Looking of photos of British Columbia I wasn’t struck by green trees as much as I was by light blue water and sky with bright white mountains, so the team colors were changed. The third logo isn’t really “hockey” or “Canuck” but it makes a nice tourist promotion on the road jerseys. The water is in a V shape, and lightning bolts always means power.
– Johnny Woods
Thanks John. OK readers (and concepters). If you have some tweaks or concepts, shoot ’em my way with a brief description of your creation and I’ll run ’em here.
Guess The Game…
from the scoreboard
The game has returned! At least for a trial basis, but I got a lot of positive response to its return, so we’ll see how long we keep this one going.
Today’s scoreboard comes from reader ojai67.
The premise of the game (GTGFTS) is simple: I’ll post a scoreboard and you guys simply identify the game depicted. In the past, I don’t know if I’ve ever completely stumped you (some are easier than others).
This one probably rates a 3 out of 10 on the difficulty scale.
Here’s the Scoreboard. In the comments below, try to identify the game (date & location, as well as final score). If anything noteworthy occurred during the game, please add that in (and if you were AT the game, well bonus points for you!):
If you guys like this, and want to continue this as a weekly feature, let me know in the comments below. You’re welcome to send me any scoreboard photos (with answers please), and I’ll keep running them.
And now a few words from Paul
Hi there. In case you missed it over the past week, there have been lots of developments regarding Uni Watch’s 20th anniversary. One thing at a time:
• First and foremost, I had a long post last Sunday to mark the uni-versary. It talks about how I got interested in uniforms as a kid, how Uni Watch was created in 1999, how it has evolved and grown since then, and how special the Uni Watch community is. If you haven’t already seen it, I encourage you to check it out.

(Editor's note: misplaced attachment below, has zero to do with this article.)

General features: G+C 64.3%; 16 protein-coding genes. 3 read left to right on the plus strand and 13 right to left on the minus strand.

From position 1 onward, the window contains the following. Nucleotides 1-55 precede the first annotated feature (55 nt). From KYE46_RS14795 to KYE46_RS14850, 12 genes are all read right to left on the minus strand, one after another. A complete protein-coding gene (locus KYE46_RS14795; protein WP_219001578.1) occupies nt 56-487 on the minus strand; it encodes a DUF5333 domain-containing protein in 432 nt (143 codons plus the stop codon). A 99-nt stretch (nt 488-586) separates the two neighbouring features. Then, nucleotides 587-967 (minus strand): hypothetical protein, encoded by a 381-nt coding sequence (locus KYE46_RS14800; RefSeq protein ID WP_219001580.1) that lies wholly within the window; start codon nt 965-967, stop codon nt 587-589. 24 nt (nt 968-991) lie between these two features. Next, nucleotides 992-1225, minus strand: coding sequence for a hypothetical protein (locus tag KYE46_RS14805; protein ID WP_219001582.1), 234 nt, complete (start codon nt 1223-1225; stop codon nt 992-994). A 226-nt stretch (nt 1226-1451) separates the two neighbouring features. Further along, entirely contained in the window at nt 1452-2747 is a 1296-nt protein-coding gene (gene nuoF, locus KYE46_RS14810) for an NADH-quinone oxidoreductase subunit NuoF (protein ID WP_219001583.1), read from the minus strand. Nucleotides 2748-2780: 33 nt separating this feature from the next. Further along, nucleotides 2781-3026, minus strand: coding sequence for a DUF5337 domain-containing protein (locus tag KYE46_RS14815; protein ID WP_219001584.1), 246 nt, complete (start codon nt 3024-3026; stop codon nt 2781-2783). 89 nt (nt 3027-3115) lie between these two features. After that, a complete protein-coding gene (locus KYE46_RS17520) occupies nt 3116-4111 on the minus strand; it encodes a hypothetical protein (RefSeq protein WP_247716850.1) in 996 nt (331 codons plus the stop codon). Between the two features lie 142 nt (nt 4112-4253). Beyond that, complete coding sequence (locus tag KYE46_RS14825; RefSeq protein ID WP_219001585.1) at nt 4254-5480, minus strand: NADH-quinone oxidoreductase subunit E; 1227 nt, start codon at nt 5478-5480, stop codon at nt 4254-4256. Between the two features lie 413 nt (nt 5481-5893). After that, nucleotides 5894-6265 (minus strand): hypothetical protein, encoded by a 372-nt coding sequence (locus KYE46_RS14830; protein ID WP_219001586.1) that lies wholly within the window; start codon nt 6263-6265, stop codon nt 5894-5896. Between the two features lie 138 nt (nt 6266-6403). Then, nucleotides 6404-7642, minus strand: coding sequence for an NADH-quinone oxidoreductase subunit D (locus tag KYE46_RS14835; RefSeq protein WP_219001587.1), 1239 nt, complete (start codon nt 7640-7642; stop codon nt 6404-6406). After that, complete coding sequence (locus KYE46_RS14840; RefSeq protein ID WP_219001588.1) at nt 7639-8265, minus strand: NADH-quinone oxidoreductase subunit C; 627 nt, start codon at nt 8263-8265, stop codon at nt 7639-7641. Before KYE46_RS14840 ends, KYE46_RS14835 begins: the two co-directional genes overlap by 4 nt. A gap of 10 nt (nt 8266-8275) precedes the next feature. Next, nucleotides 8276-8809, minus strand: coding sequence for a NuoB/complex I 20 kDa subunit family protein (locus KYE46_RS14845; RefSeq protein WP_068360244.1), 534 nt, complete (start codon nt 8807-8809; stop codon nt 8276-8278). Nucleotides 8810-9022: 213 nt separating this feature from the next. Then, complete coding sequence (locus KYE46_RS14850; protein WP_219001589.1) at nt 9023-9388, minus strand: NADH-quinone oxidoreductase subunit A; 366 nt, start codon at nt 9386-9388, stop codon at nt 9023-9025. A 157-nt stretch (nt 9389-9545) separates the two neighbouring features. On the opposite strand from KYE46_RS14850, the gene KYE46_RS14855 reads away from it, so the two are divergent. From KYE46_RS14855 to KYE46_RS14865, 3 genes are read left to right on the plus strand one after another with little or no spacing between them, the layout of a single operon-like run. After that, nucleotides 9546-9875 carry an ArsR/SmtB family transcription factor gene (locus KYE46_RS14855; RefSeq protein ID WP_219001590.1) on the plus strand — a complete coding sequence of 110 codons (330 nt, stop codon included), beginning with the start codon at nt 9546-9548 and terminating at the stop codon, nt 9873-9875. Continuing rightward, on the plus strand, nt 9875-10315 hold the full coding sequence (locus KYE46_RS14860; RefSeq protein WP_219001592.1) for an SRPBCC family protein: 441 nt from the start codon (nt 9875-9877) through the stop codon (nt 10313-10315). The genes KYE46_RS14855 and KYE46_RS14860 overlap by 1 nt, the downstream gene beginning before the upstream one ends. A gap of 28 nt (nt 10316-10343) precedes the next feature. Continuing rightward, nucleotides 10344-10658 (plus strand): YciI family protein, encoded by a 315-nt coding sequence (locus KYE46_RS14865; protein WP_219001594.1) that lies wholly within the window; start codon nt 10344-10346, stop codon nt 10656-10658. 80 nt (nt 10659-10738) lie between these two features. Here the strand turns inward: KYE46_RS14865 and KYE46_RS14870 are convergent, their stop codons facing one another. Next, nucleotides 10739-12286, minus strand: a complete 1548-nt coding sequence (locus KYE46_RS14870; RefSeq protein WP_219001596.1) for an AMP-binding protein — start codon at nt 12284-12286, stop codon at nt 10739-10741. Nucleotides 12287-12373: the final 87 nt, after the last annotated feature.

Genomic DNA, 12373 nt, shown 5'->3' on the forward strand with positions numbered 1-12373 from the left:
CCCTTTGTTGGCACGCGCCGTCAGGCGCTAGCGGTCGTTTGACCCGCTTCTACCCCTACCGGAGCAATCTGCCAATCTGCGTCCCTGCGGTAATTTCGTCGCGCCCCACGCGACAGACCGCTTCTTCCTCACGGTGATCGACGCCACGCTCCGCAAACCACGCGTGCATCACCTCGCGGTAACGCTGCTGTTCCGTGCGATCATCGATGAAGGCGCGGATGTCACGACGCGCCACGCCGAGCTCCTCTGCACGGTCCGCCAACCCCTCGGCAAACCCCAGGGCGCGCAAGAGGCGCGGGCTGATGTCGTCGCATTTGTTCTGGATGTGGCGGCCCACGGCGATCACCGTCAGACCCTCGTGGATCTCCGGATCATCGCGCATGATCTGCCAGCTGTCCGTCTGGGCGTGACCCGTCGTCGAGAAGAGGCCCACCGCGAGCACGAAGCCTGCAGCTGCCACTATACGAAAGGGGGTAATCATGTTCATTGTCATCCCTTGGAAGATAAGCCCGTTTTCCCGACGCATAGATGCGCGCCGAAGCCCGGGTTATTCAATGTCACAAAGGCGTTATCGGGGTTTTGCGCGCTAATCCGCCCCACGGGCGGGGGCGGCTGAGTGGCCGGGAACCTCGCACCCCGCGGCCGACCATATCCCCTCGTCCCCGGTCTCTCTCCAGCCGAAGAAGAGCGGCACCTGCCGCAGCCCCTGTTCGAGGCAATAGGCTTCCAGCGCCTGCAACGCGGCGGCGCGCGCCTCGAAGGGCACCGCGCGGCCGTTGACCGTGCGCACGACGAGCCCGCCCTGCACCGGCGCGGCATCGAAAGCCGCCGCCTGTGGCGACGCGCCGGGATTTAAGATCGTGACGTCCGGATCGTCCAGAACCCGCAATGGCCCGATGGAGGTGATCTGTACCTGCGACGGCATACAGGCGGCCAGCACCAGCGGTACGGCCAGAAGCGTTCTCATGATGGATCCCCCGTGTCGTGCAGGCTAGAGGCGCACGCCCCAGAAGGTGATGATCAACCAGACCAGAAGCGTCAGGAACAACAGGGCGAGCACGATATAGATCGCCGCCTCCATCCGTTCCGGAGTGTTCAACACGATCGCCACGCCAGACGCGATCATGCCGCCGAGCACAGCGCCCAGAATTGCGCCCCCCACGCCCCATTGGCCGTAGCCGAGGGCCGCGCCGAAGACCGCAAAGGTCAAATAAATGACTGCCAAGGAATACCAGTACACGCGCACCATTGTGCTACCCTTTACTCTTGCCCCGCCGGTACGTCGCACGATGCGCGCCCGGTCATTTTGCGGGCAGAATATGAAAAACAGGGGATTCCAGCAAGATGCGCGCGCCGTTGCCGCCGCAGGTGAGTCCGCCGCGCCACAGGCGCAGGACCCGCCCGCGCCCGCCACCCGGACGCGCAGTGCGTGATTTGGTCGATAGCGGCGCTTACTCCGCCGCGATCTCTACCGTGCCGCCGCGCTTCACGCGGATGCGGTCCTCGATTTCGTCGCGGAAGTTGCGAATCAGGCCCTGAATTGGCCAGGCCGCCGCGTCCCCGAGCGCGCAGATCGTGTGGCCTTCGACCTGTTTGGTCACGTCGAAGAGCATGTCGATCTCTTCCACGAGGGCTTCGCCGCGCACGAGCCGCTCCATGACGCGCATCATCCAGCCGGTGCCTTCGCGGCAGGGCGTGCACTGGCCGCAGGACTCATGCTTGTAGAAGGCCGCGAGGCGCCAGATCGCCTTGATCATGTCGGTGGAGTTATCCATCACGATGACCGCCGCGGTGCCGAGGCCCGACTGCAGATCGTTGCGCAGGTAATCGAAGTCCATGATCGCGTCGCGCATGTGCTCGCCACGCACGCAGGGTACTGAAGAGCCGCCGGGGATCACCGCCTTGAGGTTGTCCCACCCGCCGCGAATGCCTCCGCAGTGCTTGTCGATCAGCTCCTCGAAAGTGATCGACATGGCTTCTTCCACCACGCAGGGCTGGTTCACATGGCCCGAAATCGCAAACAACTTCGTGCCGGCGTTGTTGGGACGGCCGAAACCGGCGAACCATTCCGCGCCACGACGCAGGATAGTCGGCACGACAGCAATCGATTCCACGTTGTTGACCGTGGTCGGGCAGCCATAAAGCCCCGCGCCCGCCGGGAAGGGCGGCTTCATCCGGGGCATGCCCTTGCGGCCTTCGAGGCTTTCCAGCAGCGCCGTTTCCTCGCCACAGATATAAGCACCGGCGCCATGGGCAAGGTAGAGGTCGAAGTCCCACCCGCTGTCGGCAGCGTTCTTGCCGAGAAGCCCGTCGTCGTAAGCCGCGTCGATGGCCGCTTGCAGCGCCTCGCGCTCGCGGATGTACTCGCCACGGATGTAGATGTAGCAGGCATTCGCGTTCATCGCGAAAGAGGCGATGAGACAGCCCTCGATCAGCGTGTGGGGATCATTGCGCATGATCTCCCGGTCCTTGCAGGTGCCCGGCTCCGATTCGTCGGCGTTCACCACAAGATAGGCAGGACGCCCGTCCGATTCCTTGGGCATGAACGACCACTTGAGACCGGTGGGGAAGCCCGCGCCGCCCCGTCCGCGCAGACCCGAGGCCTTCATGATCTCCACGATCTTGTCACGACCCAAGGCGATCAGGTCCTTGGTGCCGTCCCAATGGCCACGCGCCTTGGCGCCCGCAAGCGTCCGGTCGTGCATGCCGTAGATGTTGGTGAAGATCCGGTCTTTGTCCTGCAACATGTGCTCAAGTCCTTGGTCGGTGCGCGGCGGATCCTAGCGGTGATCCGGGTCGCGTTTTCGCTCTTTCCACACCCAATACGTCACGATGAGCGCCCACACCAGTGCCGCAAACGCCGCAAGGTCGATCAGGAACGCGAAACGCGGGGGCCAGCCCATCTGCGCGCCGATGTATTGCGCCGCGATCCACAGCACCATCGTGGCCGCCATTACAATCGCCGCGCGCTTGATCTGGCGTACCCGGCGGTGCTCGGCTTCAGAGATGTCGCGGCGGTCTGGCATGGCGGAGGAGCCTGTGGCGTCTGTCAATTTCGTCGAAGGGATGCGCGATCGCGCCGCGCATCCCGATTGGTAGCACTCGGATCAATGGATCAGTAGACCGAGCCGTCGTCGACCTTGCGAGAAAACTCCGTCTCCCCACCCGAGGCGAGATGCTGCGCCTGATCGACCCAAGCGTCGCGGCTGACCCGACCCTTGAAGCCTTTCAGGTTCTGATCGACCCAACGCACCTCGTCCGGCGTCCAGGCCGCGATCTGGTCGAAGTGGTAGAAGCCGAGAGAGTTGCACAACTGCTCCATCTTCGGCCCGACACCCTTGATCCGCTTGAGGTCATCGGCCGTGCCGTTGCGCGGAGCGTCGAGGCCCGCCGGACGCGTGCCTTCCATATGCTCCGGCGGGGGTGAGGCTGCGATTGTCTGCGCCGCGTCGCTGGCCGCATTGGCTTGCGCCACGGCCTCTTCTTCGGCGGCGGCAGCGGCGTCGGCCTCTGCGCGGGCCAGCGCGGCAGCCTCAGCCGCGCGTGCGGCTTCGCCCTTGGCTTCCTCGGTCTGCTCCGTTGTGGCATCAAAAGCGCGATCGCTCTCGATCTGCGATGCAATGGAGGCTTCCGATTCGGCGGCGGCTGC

• Our new 20th-anniversary logo is now available as a high-quality vinyl sticker and is also featured on a new line of T-shirts (click to enlarge):
• 2019 isn’t just the 20th anniversary of Uni Watch — it’s also the 20th anniversary of MLB’s infamous “Turn Ahead the Clock” futuristic uniforms. So we’re marking that dual uni-versary with a special new Uni Watch TATC shirt (click to enlarge):
Pretty good, right? Note the 20th-anniversary logo serving as a sleeve patch, too. You can order this shirt here.
• We will be having a 20th-anniversary party here in Brooklyn, at the 773 Lounge, on June 29, 2-6pm. It looks like there will also be satellite parties taking place in other cities on that same afternoon. If you want to attend one of these parties, or if you’d like to organize one in your city, look here.
That’s it for me. We now return you to your regularly scheduled Phil-fest.
By Anthony Emerson